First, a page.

Chucalissa is a Walls Phase mound and plaza complex that was occupied, abandoned and reoccupied several times throughout its history, spanning from 1000 to 1550 CE. It is located on a bluff overlooking the Mississippi River. Other contemporaneous groups in the area include the Parkin Phase, Menard Phase, and the Nodena Phase. It is known for the well preserved architectural, floral, faunal, and human osteological remains excavated there. During the early 1540s the Hernando de Soto Expedition passed through the area, stopping at many villages along the way. It is thought that the Walls phase may be the Province of Quizquiz encountered by de Soto on the banks of the Mississippi River. It is unlikely that Chucalissa itself was visited by the expedition, as it is thought to have been abandoned at the time.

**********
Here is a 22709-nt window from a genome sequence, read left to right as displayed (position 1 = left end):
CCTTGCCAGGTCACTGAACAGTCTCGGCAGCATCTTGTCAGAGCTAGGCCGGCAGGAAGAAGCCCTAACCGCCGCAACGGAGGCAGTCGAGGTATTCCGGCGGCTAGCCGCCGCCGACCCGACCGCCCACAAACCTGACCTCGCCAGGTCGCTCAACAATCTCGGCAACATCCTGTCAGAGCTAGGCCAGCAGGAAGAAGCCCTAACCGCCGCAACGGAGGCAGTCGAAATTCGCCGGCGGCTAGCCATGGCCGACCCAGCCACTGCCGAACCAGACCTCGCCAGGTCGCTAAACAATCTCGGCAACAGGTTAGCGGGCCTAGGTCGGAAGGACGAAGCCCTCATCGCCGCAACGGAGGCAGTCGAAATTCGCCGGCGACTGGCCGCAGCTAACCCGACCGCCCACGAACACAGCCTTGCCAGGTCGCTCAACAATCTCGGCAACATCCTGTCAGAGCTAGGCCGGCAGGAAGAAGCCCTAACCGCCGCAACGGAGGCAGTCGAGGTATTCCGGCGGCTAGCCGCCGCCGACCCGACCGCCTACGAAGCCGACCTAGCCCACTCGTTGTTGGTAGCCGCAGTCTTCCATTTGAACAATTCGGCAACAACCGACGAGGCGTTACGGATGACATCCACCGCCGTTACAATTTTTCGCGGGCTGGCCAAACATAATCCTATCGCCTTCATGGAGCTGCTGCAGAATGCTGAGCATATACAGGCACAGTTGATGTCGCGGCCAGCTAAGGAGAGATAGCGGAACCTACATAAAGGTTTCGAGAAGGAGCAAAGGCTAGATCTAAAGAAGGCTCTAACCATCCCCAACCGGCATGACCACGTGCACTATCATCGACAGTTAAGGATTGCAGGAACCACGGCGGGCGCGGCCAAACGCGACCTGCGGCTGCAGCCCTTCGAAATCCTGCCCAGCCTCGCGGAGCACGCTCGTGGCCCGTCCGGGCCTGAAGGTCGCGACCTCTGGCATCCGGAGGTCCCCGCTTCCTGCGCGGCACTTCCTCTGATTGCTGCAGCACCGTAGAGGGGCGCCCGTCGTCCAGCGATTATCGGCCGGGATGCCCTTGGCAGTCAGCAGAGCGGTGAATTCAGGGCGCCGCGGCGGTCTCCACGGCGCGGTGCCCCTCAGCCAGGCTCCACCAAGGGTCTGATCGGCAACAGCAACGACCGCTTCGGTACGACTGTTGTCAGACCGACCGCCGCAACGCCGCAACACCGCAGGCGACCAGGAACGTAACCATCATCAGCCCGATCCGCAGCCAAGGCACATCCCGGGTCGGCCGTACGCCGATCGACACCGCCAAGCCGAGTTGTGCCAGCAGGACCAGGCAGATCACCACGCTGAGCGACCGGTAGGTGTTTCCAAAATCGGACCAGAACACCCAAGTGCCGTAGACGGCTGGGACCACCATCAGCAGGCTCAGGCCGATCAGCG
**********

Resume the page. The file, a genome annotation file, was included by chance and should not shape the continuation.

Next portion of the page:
In 1973 Chucalissa Indian Village was added to the National Register of Historic Places. Later, in 1994, it was declared a National Historic Landmark. The museum, named after its founding director, curates an extensive collection of artifacts recovered during a 40-year period of systematic excavations. The site features a Mississippianmound complex, nature trail and arboretum, hands-on archaeology lab, and exhibits that explore the history and life-ways of Native Americans of the historic and prehistoric southeastern United States.
^ ab"Chucalissa Site". National Historic Landmark summary listing. National Park Service. Retrieved June 29, 2008.Cite error: Invalid <ref> tag; name "nhlsum" defined multiple times with different content (see the help page).